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Another $10bn in semiconductor revenue disappears into Coronavirus-shaped hole

By Bill Ray | May 19, 2020 | 0 Comments

Updating our semiconductor forecast we’ve added 400,000 ventilators, five million pulse oximeters, and twenty-four million digital thermometers to the applications that will need semiconductor chips in 2020, but that’s not nearly enough to offset the smartphones and cars that people aren’t going to buy.

We’re now forecasting that smartphone unit production will be down almost 14% in 2020, a bigger drop than we expected in March when the scale of the global lockdown was far from clear. Last time we thought production would be a serious problem, with Chinese factories unable to make enough ‘phones to meet demand. This time we think demand will be the problem, as consumers (and companies) postpone upgrading to the latest flagships. The economic impact of job losses and reduced income means many consumers won’t have a choice, and those that do have money may not want to spend it – when demand recovers we’ll likely see more mid-range handsets, and fewer flagships, being sold.

The story in automotive is similar. Vehicle production nosedived in the first quarter of 2020, and we’re expecting less than 72 million vehicles to be manufactured in 2020, resulting in semiconductor revenue from automotive being down $1.3bn compared to 2019. We are expecting a bounce back in 2021, to 2019 levels, and with a green hue. Electric vehicles (and hybrids) will be much more common, which is good news for semiconductors (EVs contain more chips).

All this has a big impact on memory, particularly NAND Flash. NAND was already in oversupply in 2019, with revenue declining by 26.4%. That resulted in reduced growth in production, which would have seen prices recovering throughout 2020 if the virus hadn’t turned everything upside down. Now we’re expecting the oversupply to stretch into 2021.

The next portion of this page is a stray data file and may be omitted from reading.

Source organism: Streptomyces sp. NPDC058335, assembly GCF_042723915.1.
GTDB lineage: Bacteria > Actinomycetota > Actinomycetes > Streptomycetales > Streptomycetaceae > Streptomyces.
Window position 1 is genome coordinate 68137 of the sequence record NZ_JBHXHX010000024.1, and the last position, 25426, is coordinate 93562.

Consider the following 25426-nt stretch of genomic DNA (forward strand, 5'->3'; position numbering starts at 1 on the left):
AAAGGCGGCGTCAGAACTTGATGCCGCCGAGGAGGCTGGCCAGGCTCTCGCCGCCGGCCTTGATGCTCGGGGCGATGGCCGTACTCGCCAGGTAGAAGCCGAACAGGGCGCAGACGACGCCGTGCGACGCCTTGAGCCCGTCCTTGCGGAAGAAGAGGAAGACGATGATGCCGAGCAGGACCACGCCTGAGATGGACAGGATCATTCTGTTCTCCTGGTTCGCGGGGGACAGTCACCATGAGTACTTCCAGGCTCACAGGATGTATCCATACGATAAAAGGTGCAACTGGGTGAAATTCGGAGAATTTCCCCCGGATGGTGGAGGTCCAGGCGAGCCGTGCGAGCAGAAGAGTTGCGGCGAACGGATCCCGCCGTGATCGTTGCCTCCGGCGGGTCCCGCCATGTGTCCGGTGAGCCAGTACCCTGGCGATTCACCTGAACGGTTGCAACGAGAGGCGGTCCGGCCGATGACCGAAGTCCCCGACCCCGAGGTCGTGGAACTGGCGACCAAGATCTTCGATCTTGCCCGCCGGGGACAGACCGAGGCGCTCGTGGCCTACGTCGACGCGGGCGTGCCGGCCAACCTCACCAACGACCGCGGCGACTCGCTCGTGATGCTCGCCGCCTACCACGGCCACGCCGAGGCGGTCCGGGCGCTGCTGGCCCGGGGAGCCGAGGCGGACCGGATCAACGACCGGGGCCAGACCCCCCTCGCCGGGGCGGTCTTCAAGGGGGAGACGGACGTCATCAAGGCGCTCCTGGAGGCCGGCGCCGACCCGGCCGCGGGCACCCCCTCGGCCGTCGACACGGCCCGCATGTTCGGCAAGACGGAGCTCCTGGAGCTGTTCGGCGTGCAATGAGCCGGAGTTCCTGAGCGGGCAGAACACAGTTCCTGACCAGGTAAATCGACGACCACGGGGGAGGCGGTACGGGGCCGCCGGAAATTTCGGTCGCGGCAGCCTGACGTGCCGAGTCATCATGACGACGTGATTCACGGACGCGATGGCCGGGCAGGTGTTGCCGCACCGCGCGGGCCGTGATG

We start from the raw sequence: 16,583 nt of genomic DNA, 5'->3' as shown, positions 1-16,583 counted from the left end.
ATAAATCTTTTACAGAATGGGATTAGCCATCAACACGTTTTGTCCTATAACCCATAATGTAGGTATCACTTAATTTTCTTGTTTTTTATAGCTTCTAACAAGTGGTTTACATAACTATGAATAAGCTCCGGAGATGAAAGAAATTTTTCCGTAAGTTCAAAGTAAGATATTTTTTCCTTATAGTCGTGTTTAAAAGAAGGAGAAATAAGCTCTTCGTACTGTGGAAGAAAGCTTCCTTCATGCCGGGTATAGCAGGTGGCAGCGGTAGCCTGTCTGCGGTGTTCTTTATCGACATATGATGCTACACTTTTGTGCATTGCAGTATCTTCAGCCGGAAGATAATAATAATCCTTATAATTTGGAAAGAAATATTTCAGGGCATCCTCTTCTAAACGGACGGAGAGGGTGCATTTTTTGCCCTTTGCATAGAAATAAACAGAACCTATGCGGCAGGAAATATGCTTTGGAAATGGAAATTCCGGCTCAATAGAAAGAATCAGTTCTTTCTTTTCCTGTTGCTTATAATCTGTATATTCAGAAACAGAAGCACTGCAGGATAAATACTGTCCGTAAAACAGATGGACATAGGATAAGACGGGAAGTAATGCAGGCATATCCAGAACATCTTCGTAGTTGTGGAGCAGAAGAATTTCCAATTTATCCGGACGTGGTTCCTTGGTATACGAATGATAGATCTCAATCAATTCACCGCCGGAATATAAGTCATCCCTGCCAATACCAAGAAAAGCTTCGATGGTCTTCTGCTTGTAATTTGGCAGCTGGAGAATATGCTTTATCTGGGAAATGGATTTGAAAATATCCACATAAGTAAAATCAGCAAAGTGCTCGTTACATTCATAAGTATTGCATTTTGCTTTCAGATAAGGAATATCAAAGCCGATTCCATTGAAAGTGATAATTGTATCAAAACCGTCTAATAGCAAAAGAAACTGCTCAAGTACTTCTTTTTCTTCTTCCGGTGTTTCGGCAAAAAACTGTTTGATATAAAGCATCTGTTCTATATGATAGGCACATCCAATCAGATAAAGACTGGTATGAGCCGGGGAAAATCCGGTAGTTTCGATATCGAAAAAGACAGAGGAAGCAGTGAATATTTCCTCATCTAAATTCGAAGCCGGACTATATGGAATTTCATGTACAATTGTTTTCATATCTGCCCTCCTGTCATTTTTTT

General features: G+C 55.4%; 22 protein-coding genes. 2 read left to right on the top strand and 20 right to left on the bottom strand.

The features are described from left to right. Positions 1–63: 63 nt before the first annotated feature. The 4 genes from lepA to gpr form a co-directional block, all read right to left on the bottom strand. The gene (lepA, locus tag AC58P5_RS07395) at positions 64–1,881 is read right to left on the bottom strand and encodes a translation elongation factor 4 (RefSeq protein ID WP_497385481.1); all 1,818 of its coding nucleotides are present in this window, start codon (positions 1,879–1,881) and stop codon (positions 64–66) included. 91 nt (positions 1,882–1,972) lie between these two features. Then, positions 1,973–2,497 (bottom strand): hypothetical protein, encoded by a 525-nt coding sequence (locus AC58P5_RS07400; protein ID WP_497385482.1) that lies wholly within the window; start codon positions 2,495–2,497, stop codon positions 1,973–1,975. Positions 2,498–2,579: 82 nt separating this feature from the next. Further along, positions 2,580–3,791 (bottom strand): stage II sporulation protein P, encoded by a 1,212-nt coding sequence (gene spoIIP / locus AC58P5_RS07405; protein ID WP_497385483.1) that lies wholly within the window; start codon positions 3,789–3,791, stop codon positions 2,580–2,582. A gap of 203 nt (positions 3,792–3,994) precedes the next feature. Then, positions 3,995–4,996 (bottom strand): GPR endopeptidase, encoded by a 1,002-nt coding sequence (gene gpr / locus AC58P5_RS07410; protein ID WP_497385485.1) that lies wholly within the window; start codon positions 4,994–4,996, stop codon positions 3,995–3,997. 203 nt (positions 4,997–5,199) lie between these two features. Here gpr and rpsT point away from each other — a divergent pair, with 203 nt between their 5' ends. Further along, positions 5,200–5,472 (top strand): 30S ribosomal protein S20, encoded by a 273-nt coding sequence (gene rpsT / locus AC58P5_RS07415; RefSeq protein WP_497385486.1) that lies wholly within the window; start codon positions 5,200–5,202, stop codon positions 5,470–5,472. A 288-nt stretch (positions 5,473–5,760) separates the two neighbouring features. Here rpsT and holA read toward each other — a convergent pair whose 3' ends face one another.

We are seeing stronger revenue in the first half of the year thanks to component stockpiling triggered by uncertainty over semiconductor fabrication. Until very recently no one knew if the fabrication plants would sustain production through the crisis. In February and March, we saw prices jump (specifically in memory) as companies laid in stocks against future disruption. Now it seems that most fabs kept the lines running throughout, so component supply shouldn’t be a problem.

Many countries are already putting together plans for a post-Covid recovery, often involving large-scale investment in high technology industries and applications. For semiconductors that means increased supply, and, ideally, demand, but it we should also prepare for a declining rate of innovation and investment, and accept some decentralization of the global marketplace. In our Forecast Alert we’ve reduced the value of the semiconductor industry by $10bn for 2020, but over the next few years we’re expecting changes to the shape of the industry as well as its size.

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